Nurturing Minds, Moulding Lives.
Although the EQAO and Literacy Exams may cause some stress, we know that when we prepare our students for it with our in-depth material and teachers who have experience marking these tests, we have nothing to fear. We make sure our students know the EQAO and Literacy Exams inside and out, as well as techniques to answer specific questions.
We work on strategies to answer Multiple Choice and Short Answer questions, as well as practice writing long answers within a set time frame. We provide our students with practice tests, but also make sure to mark all their work and provide them with feedback so students know what they need to do to improve their reading and writing skills. We review with students the importance of providing supporting points to back up their answers, as well as how to write quality responses rather than simply filling up empty space.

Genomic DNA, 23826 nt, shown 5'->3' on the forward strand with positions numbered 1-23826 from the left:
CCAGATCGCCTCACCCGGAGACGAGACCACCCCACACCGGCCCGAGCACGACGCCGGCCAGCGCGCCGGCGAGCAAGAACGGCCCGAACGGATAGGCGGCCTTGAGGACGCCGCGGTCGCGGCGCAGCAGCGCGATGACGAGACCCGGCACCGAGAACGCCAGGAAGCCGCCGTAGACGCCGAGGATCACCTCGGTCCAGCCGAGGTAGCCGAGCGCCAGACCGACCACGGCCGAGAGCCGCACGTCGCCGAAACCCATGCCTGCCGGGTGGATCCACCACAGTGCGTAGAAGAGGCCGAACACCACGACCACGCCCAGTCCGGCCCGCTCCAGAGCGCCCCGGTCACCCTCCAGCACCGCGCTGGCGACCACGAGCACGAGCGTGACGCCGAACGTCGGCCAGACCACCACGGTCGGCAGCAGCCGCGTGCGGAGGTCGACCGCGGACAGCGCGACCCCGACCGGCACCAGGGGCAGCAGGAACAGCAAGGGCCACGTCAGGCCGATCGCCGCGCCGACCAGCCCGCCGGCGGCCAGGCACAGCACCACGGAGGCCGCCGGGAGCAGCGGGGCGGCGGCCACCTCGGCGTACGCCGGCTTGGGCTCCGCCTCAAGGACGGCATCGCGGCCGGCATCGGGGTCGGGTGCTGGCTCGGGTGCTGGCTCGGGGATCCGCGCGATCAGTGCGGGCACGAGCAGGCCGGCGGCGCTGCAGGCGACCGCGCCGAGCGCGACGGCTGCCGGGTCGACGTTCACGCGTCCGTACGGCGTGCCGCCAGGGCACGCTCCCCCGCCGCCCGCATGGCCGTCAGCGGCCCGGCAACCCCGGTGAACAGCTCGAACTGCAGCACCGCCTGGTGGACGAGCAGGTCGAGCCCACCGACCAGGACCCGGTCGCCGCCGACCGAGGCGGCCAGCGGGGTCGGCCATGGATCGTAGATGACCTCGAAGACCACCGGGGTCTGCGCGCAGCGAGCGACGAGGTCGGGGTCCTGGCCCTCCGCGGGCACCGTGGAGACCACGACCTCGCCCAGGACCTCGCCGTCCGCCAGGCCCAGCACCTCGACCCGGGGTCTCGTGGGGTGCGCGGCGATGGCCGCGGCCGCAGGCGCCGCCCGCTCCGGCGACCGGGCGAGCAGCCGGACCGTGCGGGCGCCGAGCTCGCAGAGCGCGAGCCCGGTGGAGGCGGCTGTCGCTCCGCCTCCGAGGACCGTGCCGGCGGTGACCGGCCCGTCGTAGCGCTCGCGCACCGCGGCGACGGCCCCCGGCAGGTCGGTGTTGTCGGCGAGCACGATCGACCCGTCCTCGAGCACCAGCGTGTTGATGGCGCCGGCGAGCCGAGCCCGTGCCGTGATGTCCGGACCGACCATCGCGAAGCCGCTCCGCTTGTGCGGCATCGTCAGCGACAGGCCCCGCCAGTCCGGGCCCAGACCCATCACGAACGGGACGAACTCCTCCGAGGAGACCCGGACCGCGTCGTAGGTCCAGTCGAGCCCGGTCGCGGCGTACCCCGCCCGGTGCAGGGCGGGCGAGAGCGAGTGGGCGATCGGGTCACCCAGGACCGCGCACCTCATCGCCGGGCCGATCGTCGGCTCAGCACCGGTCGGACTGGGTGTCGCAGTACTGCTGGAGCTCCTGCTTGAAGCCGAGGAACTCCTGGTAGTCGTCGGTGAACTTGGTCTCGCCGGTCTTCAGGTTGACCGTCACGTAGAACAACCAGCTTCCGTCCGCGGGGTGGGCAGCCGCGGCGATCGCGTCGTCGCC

With Mathematics, we identify what specific strands of math our students need more support in, and focus on those so we can make sure they are prepared for any kind of question. As informed teachers, we know that the EQAO integrates all five strands of math, so it is important for us to be proactive rather than reactive.
By the end of our lessons, students leave feeling prepared as well as informed on what they are expected to do when it comes to the EQAO English and Mathematics.
With our Primary, Junior and Intermediate students, we recognize the importance of helping them build skills so when they go to school the next day, they know how to transfer what they learn with us into the class. Listed below are some of the main skills we cover throughout JK to Grade Eight and how we address them: